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Wedding: Our Budget

by Meghann on September 6, 2012

I’m pretty sure we’ve all seen this.

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I’m also pretty sure it’s something the wedding industry threw together to scare us into thinking we’re getting a good deal on overpriced wedding cake. I’m calling BS. I mean, I guess I have to, because $27,000 is no where near my budget – that’s more than double it!

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Our final wedding budget was a collaboration between my parents, Derek, and me. I had the good fortune to help my sister and sister-in-law plan their weddings, so I had an idea going in how much everything costs in the wedding industry in our area. Based on all of that, I was able to come up with a tangible budget that I knew would work for us. After my parents had “the budget talk” with Derek and I, they gave us a generous number and we decided to fill in the rest. We’re basically split at a 2/3 and 1/3 ratio. My parents are covering 2/3s of the budget, while Derek and I are paying for the remaining 1/3.

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Our budget includes everything but our rings and the rehearsal dinner. That means we’ve budgeted in our honeymoon, the wedding decorations, venue, catering, reception, etc. etc. We opted not to include our rings because we are each paying for those out of our own pockets. Derek did pay for my engagement ring, but I paid for my own wedding band and he will be paying for his own. We picked up this little trick from a friend. That way we could really each pick out what we really wanted and wouldn’t feel bad about having the other person cover the potential high price tag. This approach might not work for everyone, but we’re fans of it. To each their own.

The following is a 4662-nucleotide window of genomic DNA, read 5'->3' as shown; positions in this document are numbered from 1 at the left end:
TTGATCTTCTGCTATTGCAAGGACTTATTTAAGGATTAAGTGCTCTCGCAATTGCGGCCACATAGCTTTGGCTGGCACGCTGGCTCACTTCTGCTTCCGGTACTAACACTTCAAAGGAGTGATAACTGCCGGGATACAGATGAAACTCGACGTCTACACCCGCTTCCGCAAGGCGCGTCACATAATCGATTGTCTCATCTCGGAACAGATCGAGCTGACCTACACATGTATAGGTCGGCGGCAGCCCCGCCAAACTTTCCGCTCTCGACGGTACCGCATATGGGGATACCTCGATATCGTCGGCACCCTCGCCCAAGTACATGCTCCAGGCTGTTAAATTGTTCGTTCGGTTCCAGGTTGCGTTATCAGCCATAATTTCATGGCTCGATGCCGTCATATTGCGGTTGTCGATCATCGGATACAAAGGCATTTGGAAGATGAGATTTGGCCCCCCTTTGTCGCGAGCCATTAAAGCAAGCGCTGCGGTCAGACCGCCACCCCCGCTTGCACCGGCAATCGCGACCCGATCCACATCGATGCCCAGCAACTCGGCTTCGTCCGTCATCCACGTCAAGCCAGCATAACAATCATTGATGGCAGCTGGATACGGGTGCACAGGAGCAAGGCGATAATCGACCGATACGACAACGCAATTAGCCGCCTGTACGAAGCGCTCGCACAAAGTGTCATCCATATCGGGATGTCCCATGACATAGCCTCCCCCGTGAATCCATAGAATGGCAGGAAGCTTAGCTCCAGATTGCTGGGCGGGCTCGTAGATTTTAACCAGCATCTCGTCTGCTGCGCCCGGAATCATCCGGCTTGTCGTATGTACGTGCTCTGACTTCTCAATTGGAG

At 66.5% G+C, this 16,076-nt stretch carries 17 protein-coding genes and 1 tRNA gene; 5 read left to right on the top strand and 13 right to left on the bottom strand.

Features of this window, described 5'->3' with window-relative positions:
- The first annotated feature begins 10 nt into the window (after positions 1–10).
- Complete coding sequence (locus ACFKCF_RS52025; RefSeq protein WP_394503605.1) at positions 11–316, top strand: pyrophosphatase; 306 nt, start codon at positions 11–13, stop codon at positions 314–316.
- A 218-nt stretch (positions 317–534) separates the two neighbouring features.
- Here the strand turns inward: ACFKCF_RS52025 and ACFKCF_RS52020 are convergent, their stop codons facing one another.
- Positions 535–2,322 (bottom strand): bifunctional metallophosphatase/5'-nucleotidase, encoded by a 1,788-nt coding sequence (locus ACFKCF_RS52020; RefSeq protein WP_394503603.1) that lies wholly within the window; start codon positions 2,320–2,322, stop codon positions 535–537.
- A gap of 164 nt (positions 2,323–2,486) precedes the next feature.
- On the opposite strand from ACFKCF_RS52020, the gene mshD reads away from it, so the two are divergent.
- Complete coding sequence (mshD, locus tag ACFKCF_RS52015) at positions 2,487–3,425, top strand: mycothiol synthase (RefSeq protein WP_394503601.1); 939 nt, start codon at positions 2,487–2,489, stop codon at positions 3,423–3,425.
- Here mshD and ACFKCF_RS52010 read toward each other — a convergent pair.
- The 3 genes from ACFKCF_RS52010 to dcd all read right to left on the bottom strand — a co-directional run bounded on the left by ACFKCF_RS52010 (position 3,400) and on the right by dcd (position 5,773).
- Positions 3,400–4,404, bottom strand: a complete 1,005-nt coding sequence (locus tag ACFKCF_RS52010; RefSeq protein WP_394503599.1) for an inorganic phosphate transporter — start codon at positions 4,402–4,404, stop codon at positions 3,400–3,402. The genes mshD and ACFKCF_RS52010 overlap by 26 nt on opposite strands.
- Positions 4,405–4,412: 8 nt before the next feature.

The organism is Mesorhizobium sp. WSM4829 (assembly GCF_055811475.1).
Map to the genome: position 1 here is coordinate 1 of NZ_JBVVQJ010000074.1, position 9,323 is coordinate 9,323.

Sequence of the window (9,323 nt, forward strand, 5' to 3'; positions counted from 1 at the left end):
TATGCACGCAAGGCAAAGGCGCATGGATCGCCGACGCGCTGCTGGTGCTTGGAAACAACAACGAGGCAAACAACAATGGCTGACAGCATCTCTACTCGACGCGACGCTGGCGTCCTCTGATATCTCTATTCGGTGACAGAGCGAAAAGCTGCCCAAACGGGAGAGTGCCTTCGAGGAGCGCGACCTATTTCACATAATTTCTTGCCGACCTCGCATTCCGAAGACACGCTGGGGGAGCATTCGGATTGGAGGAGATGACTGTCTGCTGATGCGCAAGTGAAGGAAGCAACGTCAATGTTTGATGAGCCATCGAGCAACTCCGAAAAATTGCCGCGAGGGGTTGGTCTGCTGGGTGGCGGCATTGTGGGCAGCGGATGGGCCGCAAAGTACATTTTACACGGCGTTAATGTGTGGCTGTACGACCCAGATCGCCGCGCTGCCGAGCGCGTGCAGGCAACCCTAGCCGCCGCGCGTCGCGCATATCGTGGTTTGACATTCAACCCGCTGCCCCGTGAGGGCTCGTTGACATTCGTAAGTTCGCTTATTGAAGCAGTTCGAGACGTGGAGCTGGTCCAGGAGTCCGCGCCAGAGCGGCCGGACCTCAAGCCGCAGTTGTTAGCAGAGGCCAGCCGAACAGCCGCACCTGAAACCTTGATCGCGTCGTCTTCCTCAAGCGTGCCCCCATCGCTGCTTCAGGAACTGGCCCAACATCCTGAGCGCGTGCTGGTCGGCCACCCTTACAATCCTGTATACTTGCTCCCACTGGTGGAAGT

The rehearsal dinner is being covered by Derek’s parents. The truth is I haven’t really been involved with the planning process (or budgeting) of it, so I’m keeping that as a completely separate line item. I might add it in later on, once I have more details, but right now it’s easier just to keep it separated.

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Do you like my fancy spreadsheet? πŸ˜‰

I downloaded several budget spreadsheets that were a a little more in-depth, but the truth is I found my simple, basic approach was more my speed. The crazier ones were just a bit too crazy for my taste. Mine just lists the budget for everything and what we’ve spent so far. It really doesn’t get easier than that.

Where did I get the majority of my budget numbers? Research and some takeaways here and there from my sister and sister-in-law. It actually helps knowing what they paid for things so I could get a better grasp on where to start. Since all three of us had roughly the same budget going into our weddings, that means we all have roughly the same price points for everything in them.

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Something big I picked up on was that getting married in Orlando (where I had originally wanted) was not going to be very budget friendly. For some reason everything jumps about 10 times in price the closer you move in the Orlando city limits. Venues are pricier, food is pricier, DJs are pricier, and anything else you can think of is just plain higher. That’s one of the big reasons we ended up choosing the venue we did in my small town. Getting married in a small town is so much cheaper than getting married in the city. It’s crazy how much cheaper it really is.